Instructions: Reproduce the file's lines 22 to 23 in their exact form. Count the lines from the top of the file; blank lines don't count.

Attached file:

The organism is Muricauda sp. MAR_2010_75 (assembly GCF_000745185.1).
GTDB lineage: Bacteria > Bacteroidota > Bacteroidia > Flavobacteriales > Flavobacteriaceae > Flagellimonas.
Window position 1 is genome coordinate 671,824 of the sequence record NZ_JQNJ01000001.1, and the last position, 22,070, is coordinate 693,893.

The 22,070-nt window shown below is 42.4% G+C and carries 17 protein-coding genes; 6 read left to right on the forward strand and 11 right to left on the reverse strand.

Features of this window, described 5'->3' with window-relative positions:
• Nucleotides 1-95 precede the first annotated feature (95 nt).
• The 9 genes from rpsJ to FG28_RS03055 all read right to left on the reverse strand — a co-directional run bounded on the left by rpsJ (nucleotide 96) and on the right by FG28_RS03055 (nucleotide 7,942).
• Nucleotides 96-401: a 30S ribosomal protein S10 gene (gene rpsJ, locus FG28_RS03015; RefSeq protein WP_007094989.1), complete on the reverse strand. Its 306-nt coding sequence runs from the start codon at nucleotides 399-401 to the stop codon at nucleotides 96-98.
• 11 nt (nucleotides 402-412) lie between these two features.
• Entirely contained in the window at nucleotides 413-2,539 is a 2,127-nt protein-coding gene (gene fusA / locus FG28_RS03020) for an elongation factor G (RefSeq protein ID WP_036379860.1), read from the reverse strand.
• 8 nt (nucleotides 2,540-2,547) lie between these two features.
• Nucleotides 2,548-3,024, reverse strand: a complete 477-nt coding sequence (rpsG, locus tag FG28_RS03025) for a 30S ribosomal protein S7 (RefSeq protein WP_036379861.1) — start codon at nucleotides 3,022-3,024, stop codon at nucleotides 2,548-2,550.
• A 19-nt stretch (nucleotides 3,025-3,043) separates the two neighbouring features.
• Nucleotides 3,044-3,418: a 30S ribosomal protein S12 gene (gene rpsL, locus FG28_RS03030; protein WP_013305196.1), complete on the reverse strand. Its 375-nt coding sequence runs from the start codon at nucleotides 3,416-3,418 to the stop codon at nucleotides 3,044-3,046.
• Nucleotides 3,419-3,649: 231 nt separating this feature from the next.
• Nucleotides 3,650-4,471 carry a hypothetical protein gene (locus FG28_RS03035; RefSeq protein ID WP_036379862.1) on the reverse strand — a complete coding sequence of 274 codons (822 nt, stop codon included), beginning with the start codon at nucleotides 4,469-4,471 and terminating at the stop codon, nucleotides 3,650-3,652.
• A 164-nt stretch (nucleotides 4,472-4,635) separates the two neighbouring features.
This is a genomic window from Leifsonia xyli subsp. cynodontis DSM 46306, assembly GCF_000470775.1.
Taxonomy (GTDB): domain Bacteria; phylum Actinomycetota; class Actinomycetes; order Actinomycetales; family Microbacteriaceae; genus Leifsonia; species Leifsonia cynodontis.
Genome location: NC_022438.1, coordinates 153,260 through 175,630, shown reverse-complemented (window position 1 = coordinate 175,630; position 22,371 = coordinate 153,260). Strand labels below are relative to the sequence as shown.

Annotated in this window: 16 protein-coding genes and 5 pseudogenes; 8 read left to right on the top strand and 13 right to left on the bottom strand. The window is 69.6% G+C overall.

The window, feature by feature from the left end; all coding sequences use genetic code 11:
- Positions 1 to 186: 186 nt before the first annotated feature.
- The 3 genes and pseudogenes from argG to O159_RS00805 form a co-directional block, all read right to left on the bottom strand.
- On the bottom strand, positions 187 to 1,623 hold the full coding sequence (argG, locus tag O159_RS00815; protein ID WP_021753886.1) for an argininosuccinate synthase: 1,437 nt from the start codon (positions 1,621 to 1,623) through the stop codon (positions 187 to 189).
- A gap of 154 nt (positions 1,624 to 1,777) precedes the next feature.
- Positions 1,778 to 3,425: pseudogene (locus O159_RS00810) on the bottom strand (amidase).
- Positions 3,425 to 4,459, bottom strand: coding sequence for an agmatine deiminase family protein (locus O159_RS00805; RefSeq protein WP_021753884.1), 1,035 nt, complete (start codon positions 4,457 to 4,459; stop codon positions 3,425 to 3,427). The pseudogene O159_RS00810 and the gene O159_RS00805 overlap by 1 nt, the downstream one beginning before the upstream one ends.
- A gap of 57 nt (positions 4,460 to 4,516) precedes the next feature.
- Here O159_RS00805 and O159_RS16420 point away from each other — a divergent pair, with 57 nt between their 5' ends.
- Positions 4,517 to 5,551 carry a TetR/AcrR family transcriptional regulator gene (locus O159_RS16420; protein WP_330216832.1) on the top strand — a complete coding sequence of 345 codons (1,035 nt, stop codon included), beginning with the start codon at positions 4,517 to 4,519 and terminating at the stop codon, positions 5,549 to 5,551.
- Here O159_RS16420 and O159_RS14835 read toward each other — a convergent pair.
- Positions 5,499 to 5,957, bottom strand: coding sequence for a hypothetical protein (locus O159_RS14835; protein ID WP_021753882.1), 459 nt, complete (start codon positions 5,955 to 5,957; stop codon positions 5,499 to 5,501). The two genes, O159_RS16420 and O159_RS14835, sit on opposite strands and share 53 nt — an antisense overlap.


The window, feature by feature from the left end; all coding sequences use genetic code 11:
- Positions 1 to 186: 186 nt before the first annotated feature.